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Movement Under Way To Arm NYC Bodega Workers

NEW YORK (CBS 2/1010 WINS) -- After yet another murder last week of a bodega owner by an armed robber, there's a push to put guns in the hands of these small business owners so they can defend themselves.

But are more guns the answer?

Fernando Mateo of Hispanics Across America said Thursday when it comes to safety, bodega owners are at a distinct disadvantage.

"We want to make sure that, these criminals, when they enter one of these bodegas, to try to rob these sitting ducks, as we may say, know that their lives may end as well," Mateo said.


1010 WINS' Carol D'Auria reports

Standing next to him was the family of Juan Torres, the third member of their family murdered over the past decade while working in a bodega.

"I don't know if weapons are the solution. But they do have them. Why not give the ones that are doing the right thing the chance to have them too?" said Albania Torres, the victim's niece.

Their concern is that the bodegas are easy pickings. They're open 24 hours a day, and they always have cash on hand.

But we couldn't find one bodega worker who thought he'd be better off armed.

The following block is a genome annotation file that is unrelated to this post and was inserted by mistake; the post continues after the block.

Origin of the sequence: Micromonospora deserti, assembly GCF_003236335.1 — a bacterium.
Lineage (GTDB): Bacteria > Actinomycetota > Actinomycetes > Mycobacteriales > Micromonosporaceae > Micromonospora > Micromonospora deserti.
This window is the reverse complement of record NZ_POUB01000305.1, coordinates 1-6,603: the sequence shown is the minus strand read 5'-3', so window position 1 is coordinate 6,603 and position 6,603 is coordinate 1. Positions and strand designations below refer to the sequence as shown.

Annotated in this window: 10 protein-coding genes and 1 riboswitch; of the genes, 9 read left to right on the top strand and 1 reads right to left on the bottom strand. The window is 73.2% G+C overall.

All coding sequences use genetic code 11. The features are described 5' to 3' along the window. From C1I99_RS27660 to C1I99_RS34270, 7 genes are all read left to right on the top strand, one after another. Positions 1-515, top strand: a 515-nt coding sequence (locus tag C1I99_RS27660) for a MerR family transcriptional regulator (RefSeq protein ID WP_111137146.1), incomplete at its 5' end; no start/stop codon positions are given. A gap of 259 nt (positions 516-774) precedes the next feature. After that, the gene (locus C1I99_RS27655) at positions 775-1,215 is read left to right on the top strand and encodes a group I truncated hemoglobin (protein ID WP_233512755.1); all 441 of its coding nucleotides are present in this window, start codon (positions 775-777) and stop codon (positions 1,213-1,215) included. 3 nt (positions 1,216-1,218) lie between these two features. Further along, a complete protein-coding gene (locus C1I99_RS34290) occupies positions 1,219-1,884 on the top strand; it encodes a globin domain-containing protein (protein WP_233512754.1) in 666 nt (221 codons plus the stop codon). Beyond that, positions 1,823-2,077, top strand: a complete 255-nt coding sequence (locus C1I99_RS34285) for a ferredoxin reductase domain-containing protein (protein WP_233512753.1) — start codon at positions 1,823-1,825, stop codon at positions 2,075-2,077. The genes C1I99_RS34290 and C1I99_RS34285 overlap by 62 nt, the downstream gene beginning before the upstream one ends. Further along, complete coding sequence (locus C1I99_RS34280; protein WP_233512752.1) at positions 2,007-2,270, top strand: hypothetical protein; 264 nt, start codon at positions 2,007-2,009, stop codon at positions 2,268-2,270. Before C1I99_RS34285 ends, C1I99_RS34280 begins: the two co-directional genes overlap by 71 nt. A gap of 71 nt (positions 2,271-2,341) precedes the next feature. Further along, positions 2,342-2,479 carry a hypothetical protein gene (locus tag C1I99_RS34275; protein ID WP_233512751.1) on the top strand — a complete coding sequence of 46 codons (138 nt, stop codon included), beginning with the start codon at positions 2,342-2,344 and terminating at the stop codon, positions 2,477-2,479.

"I'm all right. I don't need it," Ali Ahmad said.

Rafael Arias also told CBS 2's Don Dahler he feels safe in his neighborhood.

Some residents are also questioning the program.

"It's a bad idea, very bad," said Queens resident Lina Jemmot. "We don't need any more guns on the street."

A news conference will be held Thursday afternoon to announce the program.

Mayor Michael Bloomberg recently lowered the cost of a gun license from $340 to between $25 and $110, but proposed revisions will make getting a permit even harder.

"We do an awful lot of research before we give a carry permit or a permit to have a gun in your home. In New York City we take it very seriously," Bloomberg said.

Nevertheless, Mateo and his group are determined to give all bodega owners the option, and they're passing out gun permit applications to every store owner.

The group also wants a law requiring surveillance cameras in every bodega, but, they said, that's not enough.

"We need protection. We need something in the hand we can defend," bodega association president Ramon Murphy said.

As for the most recently murdered bodega owner, Juan Torres, his body was sent home to the Dominican Republic on Thursday to be buried.

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